Gov and Democrats address allegations against GOP majority leader

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by John Cuoco

MILWAUKEE- on Tuesday, it is expected that state Republicans will remove Majority leader Bill Kramer of his leadership position following allegations he sexually harassed at least two women.

Governor Walker said on Monday that he believes the assembly is doing the right thing by asking Kramer to step down from his position.

He added that if the allegations are true, he doesn't think there's a place within public trust to be in office.

Other Republicans like State Representative Chris Kapenga of Delafield publicly warned of Kramer's inappropriate behavior last year.

"It sounds like they knew what kind of person leader Kramer is," State Senator Chris Larson said.

Larson and other Democrats were highly critical of Republicans and Kramer.

State Rep. Sandy Pasch sent out a statement that said:

"Allegations of a Republican leader sexually harassing multiple women while raising money for his caucus is yet another reprehensible example of Wisconsin Republicans’ callous treatment of women in our state."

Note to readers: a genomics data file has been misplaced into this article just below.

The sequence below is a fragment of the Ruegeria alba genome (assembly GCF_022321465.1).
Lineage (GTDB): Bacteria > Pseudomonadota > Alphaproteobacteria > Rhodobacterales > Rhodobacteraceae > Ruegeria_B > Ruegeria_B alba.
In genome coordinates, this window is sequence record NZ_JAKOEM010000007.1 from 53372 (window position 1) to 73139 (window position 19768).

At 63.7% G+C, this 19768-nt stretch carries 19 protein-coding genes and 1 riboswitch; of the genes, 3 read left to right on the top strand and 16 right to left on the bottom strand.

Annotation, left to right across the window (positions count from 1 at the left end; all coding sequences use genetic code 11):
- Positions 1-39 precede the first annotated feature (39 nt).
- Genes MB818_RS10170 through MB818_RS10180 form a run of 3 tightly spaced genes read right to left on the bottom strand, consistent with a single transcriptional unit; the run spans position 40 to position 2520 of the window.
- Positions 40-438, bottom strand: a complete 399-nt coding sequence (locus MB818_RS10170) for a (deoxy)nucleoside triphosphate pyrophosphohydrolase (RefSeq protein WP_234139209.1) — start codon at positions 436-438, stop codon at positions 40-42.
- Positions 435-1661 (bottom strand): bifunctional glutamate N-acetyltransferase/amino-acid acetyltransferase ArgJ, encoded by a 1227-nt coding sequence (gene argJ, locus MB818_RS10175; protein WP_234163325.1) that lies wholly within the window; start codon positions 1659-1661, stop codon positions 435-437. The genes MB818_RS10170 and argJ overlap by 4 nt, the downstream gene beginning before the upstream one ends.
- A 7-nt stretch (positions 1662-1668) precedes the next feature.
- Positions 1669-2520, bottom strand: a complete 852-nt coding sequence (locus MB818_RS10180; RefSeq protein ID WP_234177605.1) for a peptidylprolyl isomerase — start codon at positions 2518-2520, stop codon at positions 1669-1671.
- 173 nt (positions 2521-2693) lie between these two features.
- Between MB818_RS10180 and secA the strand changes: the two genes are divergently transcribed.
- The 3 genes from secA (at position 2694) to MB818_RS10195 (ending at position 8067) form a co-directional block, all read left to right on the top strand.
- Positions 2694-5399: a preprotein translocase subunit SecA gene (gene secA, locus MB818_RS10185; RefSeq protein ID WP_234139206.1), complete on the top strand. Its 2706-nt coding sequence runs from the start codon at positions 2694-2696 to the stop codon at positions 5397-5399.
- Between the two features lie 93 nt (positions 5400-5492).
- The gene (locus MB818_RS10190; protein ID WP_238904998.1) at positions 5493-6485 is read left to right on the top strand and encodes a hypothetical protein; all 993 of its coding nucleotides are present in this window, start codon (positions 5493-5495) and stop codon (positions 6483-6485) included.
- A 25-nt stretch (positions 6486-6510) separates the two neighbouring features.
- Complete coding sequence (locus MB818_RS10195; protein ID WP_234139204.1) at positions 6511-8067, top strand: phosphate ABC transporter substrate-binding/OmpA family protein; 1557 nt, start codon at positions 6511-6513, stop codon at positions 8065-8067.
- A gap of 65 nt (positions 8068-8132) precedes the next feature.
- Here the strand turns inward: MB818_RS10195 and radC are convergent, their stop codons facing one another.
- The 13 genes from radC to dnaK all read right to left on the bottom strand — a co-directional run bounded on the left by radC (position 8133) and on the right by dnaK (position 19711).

She added.

“Equally shocking is that this abhorrent and possibly criminal behavior is being spun by Republican pundits a ‘teachable moment’ and has ‘an element of tragedy’ for Republican politicians. The ‘tragedy’ and ‘teachable moment’ here is that this disgraceful behavior has been a part of Wisconsin Republicans’ culture and actions for far too long."

The Governor said that if Democrats want to call out Kramer they should be willing to do it with their own members as well.

For example, in 2011, Democratic State Representative Gordon Hintz of Oshkosh plead no contest to sexual misconduct.

The latest statement from Kramer's office said the majority leader has checked himself into treatment.

 

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